Before Lay Zhang became Lay Zhang, he was Zhang Yixing, a contestant on the music show, Star Academy. The youngest among all participants, Zhang still had an innocence when approaching the art that would become his life. When he usually reached the practice venue, all other contestants would already be there. When he saw them practice again and again, he would wonder, confused: Isn’t performing just about memorising lyrics, and singing and dancing? Why did they have to practice for so long?
Sometimes, while the participants waited for arrangements to be completed, they would find a spot outside the venue and start jamming. As 13-year-old Zhang watched, he felt a kindling inside of him; a “burning passionate aura” that started from the participants singing and culminated in a feeling bursting forth from his chest. Maybe that was how he first discovered passion, but it certainly did lay the groundwork for the man who is known as one of China’s biggest celebrities today.
Star Academy was only the beginning for Changsha-born Zhang. In 2008, the erstwhile wide-eyed teenager auditioned for SM Entertainment – one of the titans of K-pop – and made it through. In 2012, EXO was born. Along the group was Lay, rewriting the history of modern-day K-pop with one hit after another.
The call of home, however, had always been strong with Zhang. Despite his heavy schedule with EXO, he managed to continue activities in mainland China, until the heavy workload made the latter a more permanent base. If you look at Zhang’s trajectory, however, the transition from EXO’s Lay to solo artist Lay seems as smooth as ever.
On the first day of digital release, his first studio album, Lay 02 Sheep, broke five records on QQ Music, one of China’s largest streaming networks. With his second album, NAMANANA, he aimed for the US, and became the highest-ranking Mando-pop artist on the Billboard 200 chart.
So, what prompted Zhang to kick off 2020 with an album as unlikely as LIT? After all, the English-Chinese NAMANANA was a blueprint (and proof) of his potential success in the West. Compare to NAMANANA, LIT is a complete one-eighty-degree turn. The two-parter album breaks away from the heavy pop, R&B-influence of NAMANANA, instead coming seeped in the traditional Chinese sounds of Hulusi, Guzheng, and Gong.
From the lyrics that contain clever wordplay comparing Zhang to a mythical dragon (another important cultural motif) to the title itself – a play on the Chinese word for lotus, ‘lián huā’ – LIT is a revelation and a declaration. No matter where he goes, Lay Zhang will always carry China inside himself.
“You always want to respect the culture. We owe a lot to the past for giving us today: I cannot stress that enough,” Zhang explains why he decided to make LIT as a fusion of Chinese tradition and culture, and modernity. “I understand that people have new tastes each year, so you want to make sure that you match the energy and the vibe of the year.”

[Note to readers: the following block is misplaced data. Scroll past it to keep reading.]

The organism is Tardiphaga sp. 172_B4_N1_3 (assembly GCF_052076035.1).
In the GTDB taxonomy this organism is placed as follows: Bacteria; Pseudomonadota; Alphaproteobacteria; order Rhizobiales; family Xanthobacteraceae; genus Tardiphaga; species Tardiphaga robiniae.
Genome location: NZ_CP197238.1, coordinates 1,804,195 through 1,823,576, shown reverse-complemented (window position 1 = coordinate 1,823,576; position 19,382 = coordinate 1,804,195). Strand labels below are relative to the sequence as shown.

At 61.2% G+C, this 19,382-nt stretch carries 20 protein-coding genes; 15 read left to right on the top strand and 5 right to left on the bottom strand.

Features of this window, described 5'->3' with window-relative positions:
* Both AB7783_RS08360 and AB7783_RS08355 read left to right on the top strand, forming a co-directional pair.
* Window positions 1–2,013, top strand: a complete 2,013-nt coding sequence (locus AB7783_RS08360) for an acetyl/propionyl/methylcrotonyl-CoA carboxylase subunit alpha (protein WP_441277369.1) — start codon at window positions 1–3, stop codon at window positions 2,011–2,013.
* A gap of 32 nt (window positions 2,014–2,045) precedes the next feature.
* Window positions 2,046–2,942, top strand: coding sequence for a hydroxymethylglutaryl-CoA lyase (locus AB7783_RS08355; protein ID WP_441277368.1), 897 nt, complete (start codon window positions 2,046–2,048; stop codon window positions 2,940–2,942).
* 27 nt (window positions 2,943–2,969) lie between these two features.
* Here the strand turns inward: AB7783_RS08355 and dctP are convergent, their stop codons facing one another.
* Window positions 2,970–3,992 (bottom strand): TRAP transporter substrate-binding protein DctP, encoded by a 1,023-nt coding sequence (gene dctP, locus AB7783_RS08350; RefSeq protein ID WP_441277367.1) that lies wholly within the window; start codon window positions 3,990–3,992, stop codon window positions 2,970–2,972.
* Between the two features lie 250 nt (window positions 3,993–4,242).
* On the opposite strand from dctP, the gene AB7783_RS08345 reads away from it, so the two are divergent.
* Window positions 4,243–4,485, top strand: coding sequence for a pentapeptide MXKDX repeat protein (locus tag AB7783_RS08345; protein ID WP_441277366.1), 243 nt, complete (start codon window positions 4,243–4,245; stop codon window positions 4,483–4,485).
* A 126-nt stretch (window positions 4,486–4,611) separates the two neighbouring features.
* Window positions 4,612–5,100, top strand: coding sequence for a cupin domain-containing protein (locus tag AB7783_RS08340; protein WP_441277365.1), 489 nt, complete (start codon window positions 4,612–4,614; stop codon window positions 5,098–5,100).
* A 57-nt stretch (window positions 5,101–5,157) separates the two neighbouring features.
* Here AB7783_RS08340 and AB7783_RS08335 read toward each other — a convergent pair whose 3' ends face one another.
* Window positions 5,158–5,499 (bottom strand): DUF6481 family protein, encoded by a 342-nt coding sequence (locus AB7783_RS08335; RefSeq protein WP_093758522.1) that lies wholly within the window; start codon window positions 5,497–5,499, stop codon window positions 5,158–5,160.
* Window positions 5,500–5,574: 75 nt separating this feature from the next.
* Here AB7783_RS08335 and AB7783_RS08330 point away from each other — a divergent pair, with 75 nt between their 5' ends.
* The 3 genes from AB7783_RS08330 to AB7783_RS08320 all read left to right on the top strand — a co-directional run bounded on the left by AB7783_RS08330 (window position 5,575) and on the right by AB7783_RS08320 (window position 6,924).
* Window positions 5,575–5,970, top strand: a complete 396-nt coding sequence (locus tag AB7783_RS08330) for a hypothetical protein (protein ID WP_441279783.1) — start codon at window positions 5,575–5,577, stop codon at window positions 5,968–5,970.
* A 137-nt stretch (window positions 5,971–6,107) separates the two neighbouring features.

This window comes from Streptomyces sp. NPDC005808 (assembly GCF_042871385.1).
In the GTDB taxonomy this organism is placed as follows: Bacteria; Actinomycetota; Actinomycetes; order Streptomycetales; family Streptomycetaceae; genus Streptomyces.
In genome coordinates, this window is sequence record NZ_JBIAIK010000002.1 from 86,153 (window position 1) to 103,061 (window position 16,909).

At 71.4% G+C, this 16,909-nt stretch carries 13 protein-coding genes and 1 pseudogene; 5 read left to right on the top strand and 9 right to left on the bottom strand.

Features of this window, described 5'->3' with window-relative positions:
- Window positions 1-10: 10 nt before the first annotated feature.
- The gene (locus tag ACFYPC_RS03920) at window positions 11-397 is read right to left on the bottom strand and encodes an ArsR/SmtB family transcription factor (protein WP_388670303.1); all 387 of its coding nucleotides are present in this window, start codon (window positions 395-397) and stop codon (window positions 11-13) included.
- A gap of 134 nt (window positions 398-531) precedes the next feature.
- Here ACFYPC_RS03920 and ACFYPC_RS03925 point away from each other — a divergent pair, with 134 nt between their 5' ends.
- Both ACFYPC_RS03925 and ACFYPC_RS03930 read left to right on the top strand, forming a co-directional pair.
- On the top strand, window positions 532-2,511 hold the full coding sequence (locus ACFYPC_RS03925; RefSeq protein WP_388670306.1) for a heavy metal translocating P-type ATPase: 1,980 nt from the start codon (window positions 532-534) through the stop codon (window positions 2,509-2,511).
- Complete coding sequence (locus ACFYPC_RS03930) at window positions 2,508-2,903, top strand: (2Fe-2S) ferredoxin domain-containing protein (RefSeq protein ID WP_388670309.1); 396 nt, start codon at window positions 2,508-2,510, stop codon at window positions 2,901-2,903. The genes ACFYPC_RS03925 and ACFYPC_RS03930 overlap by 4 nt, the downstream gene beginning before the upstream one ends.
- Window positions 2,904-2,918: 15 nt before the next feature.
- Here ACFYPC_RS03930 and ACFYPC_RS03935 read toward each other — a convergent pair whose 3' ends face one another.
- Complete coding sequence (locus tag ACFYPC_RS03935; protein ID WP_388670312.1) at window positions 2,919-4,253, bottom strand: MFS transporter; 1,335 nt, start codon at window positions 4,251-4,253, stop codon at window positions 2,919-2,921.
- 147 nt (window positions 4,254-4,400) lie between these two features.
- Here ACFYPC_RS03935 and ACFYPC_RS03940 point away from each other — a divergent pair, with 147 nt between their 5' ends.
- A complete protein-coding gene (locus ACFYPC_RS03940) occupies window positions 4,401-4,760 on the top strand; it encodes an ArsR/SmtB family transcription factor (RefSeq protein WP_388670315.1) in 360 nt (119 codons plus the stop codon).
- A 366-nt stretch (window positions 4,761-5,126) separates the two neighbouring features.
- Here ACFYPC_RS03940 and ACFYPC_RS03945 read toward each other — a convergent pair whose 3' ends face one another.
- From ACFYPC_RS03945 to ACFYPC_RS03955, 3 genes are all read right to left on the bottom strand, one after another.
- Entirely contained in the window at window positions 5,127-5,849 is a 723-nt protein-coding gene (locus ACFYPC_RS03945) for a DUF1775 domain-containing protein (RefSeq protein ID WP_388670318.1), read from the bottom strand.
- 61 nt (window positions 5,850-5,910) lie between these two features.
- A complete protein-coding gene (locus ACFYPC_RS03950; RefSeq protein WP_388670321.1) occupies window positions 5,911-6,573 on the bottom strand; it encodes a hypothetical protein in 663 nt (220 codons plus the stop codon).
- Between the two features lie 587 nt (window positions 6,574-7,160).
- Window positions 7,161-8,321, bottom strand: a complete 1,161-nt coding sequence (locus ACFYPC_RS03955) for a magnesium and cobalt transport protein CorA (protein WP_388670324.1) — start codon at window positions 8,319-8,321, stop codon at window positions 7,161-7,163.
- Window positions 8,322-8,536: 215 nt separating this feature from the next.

But with such vastly different inspirations and sounds, where is the point where the past and present find themselves in perfect synchronicity, as they do on LIT?
“It’s hard to explain how I find the balance. I ask my friends and collaborators, what they feel,” he says. “I took that into consideration [with LIT], and checked my gut feeling. Did I feel [like] it mixed my Chinese sound with the present or modern without losing it? It’s [a] feeling I get after listening to the record time after time in my car or in the studio.”
On LIT, thus, Zhang melds his roots and his present musical proclivities to create a fusion of genres. The eponymous title track is held together by a powerful, continuous beat, working in tandem with pi’pa riffs. “Jade” samples the famous Peking Opera piece “Farewell My Concubine”. The soaring, fluvial “H20” evokes Taoist imagery with water, all coming together with the sound of the guzheng. On every track of LIT, the past and the present exist in a perfect state ordained by Zhang, the first-step towards his vision of the future.
“I just tried a lot of genres. Since I was young, I have been singing in Chinese and listening to pop music, so I find writing R&B is easier, since it is similar. With traditional Chinese music, it feels like second nature, since I grew up with it.” He says.
“Latin and Hip-hop is very new to me, but Latin caught my ear because it’s easy to dance to. I’ve been listening to hip-hop and trap in the past few years. I think no matter what kind, I want to do a new genre,” he continues, stressing that genre will be just a word in the future.
“I want to call it M-pop because I think in the future, mixed will be king. Every work, every genre can be mixed with each other – every language can mix with each other, and that’s where we go.”
As is the norm with Zhang, the proverbial second phase of his vision has already been set into motion. Earlier this year, right around the time of his birthday, Zhang announced the foundation of his own company, Chromosome Entertainment. Training the next generation of Chinese superstars has always been a goal, but with Chromosome, Zhang will also stress the importance of roots.
“With my new company, the Chromosome Entertainment Group I have been taking the time to think about what type of artists and groups I want to help grow and nurture. I have a lot of ideas for the sound for my artists and for me.” he says.
What about his own evolution in music?
“For future music, I want to take the sound from LIT to the next level. You might hear a darker style, but I’m experimenting and listening to tracks every week. For myself especially, I want to keep exploring and figuring what music suits me at this stage in my life.”